Astronomers snap incredible image of two stars’ explosive collision

10 Apr 201712 Shares

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Illustration of stars colliding. Image: agsandrew/Shutterstock

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Astronomers have observed and photographed the distant sight of two stars colliding, resulting in a massive explosion.

Given the vastness of space, we tend to think of the idea of two stars colliding as something rare.

However, the opposite is the case in many examples, most recently seen by astronomers using the Atacama Large Millimeter/submillimeter Array (ALMA), who have observed an incredible cosmic collision.

Located around 1,500 light years from Earth, the Orion Molecular Cloud 1 (OMC-1) is a dense and active star factory just behind the Orion Nebula, containing many protostars, or the ‘embryos’ of stars.

In a research paper published to the Astrophysical Journal, astronomers found that within this cloud of protostars, several latched onto each other gravitationally and gradually drew closer.

Eventually, two of these stars got a little too close and either grazed each other or collided.

This triggered an incredible eruption that launched other nearby protostars and hundreds of giant streamers of dust and gas into interstellar space, at speeds greater than 150km per second.

Stellar explosion

ALMA image of the OMC-1 cloud in Orion showing the explosive nature of star birth. Image: ALMA (ESO/NAOJ/NRAO), J Bally, B Saxton (NRAO/AUI/NSF)

Regulation of star formation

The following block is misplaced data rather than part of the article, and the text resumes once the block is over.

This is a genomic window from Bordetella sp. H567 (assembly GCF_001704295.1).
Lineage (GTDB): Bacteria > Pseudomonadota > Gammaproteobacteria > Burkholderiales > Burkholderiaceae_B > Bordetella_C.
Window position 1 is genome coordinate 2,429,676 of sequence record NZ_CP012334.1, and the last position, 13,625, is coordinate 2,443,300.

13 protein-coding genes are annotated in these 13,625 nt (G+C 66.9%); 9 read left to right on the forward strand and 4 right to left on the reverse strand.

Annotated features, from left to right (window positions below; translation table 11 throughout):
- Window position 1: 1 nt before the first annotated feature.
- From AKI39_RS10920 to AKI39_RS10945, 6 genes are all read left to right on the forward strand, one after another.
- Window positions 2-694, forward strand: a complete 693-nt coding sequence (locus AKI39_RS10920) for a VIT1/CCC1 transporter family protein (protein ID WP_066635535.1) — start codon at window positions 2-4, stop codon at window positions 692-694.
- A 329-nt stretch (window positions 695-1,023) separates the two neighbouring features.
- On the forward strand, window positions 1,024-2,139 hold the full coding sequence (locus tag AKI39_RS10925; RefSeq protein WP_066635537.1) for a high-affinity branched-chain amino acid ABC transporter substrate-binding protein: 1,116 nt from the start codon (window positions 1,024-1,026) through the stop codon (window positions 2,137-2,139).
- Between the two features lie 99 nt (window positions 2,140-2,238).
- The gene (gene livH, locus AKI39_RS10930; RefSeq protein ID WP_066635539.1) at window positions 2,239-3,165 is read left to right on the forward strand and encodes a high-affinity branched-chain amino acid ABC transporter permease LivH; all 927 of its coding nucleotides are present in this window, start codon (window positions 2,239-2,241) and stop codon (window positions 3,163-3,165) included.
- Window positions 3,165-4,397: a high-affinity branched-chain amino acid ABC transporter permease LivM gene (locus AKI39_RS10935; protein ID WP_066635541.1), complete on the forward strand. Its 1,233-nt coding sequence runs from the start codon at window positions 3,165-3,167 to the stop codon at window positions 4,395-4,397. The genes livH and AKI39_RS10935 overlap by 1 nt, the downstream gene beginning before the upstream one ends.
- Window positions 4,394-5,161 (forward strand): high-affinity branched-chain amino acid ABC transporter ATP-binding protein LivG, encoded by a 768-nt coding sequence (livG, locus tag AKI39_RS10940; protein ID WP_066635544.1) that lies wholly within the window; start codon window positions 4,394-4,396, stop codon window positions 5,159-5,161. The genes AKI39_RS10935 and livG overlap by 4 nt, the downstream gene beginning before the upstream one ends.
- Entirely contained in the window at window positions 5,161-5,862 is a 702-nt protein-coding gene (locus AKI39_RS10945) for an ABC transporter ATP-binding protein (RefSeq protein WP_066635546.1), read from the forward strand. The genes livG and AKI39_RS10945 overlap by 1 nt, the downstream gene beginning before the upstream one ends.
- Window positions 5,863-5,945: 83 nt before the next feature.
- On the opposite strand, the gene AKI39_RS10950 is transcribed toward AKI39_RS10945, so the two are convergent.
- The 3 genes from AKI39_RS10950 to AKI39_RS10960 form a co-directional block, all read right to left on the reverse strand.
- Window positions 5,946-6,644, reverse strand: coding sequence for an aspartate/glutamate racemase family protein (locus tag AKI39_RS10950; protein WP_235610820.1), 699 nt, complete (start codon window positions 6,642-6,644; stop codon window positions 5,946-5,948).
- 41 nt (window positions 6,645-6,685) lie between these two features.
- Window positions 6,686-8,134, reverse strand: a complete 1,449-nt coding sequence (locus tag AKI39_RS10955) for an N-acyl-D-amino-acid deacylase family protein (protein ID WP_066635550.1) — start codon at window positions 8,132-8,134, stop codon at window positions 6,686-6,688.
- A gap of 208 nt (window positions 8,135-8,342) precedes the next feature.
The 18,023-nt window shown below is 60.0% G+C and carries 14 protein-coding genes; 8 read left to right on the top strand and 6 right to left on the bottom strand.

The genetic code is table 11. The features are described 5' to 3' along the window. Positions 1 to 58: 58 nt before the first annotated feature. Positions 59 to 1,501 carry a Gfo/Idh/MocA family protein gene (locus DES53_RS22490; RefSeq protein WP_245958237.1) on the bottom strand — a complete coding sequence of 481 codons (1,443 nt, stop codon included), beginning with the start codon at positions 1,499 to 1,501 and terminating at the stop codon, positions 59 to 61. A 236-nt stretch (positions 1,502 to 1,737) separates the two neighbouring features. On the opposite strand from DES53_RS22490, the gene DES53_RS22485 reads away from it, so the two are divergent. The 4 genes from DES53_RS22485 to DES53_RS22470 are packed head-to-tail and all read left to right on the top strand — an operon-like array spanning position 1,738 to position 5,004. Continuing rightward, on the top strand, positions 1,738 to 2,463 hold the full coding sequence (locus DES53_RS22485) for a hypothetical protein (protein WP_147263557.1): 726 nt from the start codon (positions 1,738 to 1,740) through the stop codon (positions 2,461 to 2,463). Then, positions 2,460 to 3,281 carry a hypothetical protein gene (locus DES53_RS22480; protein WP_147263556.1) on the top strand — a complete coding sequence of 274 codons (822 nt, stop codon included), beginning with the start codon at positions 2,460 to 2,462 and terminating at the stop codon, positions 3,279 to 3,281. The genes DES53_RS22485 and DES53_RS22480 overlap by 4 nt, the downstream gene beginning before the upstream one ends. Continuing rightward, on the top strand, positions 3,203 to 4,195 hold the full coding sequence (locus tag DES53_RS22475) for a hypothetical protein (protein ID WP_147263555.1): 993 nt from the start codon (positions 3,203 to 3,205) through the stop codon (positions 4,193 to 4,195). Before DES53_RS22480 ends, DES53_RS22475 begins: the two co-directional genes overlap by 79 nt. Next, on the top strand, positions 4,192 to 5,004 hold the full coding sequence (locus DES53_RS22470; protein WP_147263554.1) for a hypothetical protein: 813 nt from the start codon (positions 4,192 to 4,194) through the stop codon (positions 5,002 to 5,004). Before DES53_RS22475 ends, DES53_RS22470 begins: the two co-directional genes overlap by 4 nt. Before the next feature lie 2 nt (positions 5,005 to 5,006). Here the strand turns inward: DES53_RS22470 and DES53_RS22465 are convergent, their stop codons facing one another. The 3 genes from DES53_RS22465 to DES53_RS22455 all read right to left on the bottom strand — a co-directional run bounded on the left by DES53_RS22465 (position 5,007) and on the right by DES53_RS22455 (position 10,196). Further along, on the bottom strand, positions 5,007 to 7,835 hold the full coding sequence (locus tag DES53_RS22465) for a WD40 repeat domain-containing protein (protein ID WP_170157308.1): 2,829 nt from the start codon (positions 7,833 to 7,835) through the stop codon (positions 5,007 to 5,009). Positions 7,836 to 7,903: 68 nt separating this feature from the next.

To put this into perspective, the amount of energy release during this single, massive event was equivalent to the amount of energy emitted by the sun during a 10m-year period.

Believed to have occurred around 500 years ago, such explosions are expected to be relatively short-lived, with the remnants lasting only centuries. They have now been captured in glorious detail.

Explaining their use in systems such as OMC-1, lead author of the paper, John Bally, said: “Though fleeting, protostellar explosions may be relatively common.

“By destroying their parent cloud, as we see in OMC-1, such explosions may also help to regulate the pace of star formation in these giant molecular clouds.”

Aside from providing an awe-inspiring image, the observations made by Bally and his team help to provide a greater understanding of the distribution and high-velocity motion of the carbon monoxide gas inside the streamers.

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Colm Gorey is a journalist with Siliconrepublic.com

editorial@siliconrepublic.com